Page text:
7. I GIVE AND BEQUEATH the sum of Eight thousand dollars to the Church of England Trusts Corporation of the Diocese of Wangaratta upon trust to invest the same and to apply the Income from time to time therefrom arising for the provision of Scholarships for students at St. Columb's Hall Theological College Wangaratta or at such other Theological College as the Bishop in Council of the said Diocese may from time to time decide such scholarships to be known from time to time as the "Herbert Joseph Hulme Scholarship" and I direct that the receipt of the Treasurer or other proper officer for the time being of the said Trusts Corporation shall be a full and sufficient discharge for my Trustees.

8. ALL THE REST RESIDUE AND REMAINDER of my real and personal property whatsoever and Wheresoever I give devise and bequeath to my Trustees upon trust to sell call in and convert the same into money with discretionary power to postpone such sale calling in and conversion for such time as they shall think fit and after payment thereout of all my just debts Funeral and testamentary expenses Federal Estate and State Probate duties to hold the same upon trust for the Church of England Trusts Corporation of the Diocese of Wangaratta and I direct that the same and the Income from time to time therefrom arising shall be applied by the said Trusts Corporation for such general purposes fo the Church of England in the said Diocese including the provision of homes for elderly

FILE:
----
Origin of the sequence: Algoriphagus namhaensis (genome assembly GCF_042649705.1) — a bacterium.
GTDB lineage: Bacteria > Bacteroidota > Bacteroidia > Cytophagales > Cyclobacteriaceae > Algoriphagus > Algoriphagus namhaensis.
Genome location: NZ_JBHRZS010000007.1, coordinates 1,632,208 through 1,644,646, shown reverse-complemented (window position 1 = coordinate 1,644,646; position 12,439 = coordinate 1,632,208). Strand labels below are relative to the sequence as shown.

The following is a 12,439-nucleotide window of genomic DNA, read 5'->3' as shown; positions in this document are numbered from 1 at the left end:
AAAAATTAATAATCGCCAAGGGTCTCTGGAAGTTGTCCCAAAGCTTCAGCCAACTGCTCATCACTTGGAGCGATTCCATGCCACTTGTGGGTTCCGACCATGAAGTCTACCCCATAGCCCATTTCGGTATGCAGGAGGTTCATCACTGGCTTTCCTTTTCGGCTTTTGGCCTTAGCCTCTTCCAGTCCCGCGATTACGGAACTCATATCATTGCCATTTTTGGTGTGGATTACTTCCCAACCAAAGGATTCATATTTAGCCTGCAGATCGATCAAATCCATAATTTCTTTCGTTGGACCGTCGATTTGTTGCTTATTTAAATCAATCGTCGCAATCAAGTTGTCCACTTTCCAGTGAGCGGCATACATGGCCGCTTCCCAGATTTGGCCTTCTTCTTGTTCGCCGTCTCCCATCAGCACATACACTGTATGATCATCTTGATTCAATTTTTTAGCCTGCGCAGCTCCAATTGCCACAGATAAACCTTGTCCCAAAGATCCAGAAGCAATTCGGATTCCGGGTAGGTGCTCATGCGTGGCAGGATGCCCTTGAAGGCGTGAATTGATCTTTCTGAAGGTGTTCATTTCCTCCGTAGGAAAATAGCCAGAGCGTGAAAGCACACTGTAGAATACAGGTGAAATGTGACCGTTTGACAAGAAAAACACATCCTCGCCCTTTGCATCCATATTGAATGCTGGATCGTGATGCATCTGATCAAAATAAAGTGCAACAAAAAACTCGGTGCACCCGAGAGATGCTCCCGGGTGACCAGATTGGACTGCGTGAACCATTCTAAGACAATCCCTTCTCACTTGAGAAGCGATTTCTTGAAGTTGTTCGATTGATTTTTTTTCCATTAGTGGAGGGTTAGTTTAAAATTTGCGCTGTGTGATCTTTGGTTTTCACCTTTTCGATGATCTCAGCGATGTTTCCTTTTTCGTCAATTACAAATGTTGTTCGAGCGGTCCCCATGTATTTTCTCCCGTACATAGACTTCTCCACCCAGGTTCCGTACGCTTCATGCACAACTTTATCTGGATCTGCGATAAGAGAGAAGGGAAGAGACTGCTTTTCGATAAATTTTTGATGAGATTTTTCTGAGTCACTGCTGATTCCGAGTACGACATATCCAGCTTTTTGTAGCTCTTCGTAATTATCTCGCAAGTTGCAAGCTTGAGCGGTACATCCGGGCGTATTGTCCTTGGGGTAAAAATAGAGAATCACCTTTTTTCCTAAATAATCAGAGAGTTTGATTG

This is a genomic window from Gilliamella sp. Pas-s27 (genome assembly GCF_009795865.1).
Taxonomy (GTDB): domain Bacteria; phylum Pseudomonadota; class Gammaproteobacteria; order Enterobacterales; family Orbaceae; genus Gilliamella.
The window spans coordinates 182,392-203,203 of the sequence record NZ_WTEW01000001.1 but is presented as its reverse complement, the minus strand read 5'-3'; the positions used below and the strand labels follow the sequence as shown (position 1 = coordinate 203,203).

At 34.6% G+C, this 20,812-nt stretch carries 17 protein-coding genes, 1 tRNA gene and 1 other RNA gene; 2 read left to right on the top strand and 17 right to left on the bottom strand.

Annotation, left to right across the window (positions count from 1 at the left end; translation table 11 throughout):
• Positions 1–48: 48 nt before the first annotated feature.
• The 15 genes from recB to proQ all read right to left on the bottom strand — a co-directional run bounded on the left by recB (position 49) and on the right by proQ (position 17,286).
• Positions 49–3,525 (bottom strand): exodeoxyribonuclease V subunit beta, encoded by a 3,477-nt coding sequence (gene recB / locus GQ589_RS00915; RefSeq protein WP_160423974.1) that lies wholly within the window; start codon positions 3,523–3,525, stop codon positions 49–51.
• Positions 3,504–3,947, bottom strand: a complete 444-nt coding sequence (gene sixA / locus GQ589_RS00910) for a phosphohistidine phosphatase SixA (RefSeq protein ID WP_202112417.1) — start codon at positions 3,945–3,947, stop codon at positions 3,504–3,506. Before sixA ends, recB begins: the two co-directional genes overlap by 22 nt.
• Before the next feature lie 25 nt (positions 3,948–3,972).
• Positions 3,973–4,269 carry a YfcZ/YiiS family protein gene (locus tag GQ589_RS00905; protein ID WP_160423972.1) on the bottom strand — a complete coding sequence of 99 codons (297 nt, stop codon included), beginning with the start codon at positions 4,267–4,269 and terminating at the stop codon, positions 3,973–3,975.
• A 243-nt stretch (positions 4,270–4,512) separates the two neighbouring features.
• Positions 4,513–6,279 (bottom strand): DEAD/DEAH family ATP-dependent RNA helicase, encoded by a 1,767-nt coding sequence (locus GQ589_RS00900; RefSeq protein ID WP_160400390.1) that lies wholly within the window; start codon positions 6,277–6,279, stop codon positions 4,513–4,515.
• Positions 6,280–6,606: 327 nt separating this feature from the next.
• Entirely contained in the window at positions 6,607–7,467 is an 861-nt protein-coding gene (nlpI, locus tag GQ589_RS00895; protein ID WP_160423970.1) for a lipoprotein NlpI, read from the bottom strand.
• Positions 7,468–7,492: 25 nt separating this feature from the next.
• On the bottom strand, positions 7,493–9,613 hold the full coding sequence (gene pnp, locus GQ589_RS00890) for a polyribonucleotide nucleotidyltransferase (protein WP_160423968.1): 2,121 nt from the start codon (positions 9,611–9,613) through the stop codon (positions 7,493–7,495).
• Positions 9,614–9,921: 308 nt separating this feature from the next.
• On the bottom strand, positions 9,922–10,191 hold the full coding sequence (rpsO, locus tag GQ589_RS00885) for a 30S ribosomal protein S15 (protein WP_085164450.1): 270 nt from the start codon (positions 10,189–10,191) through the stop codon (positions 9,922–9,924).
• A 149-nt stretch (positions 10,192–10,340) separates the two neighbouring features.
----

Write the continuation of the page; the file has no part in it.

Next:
people or the maintenance education and benefit of children as the Bishop in Council of the said Diocese may from time to time in its absolute and uncontrolled discretion decide and I further direct that the receipt of the treasurer or other proper officer for the time being of the said Trusts Corporation shall be a full and sufficient discharge to my Trustees without their being bound to see to the application thereof.

IN WITNESS whereof I have hereunto set my hand this 15th day of May One thousand nine hundred and sixty-seven.



Tuesday, 20 February 2018

52 Ancestors in 52 Weeks - Week 8: Heirloom

When my maternal grandparents Daisy Marion Morgan and Archibald William Finlay Fleming married on the 8th of October 1932 my Nana wore this necklace.